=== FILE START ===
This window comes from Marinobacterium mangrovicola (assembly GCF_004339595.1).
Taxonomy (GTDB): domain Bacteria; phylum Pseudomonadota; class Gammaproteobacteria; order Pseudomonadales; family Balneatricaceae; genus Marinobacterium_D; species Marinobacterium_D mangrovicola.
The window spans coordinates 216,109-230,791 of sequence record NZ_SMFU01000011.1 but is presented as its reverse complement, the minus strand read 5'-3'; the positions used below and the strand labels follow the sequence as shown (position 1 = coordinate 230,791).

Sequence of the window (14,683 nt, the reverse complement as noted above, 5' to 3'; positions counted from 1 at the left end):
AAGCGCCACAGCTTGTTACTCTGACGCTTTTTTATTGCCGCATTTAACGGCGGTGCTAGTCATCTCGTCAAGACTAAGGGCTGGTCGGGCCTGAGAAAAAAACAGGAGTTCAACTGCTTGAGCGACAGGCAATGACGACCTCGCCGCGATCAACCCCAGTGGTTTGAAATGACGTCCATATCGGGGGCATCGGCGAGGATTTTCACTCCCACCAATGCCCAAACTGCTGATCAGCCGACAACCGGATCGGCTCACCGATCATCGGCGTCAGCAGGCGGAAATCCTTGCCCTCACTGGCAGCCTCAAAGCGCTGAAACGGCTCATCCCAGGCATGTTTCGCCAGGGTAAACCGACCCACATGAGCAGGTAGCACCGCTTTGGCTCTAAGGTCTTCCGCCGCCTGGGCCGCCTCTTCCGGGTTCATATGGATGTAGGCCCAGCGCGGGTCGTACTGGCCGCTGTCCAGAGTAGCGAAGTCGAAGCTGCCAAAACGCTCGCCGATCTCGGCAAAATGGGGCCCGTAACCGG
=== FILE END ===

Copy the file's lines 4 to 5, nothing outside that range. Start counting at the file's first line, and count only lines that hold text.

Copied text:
Sequence of the window (14,683 nt, the reverse complement as noted above, 5' to 3'; positions counted from 1 at the left end):
AAGCGCCACAGCTTGTTACTCTGACGCTTTTTTATTGCCGCATTTAACGGCGGTGCTAGTCATCTCGTCAAGACTAAGGGCTGGTCGGGCCTGAGAAAAAAACAGGAGTTCAACTGCTTGAGCGACAGGCAATGACGACCTCGCCGCGATCAACCCCAGTGGTTTGAAATGACGTCCATATCGGGGGCATCGGCGAGGATTTTCACTCCCACCAATGCCCAAACTGCTGATCAGCCGACAACCGGATCGGCTCACCGATCATCGGCGTCAGCAGGCGGAAATCCTTGCCCTCACTGGCAGCCTCAAAGCGCTGAAACGGCTCATCCCAGGCATGTTTCGCCAGGGTAAACCGACCCACATGAGCAGGTAGCACCGCTTTGGCTCTAAGGTCTTCCGCCGCCTGGGCCGCCTCTTCCGGGTTCATATGGATGTAGGCCCAGCGCGGGTCGTACTGGCCGCTGTCCAGAGTAGCGAAGTCGAAGCTGCCAAAACGCTCGCCGATCTCGGCAAAATGGGGCCCGTAACCGG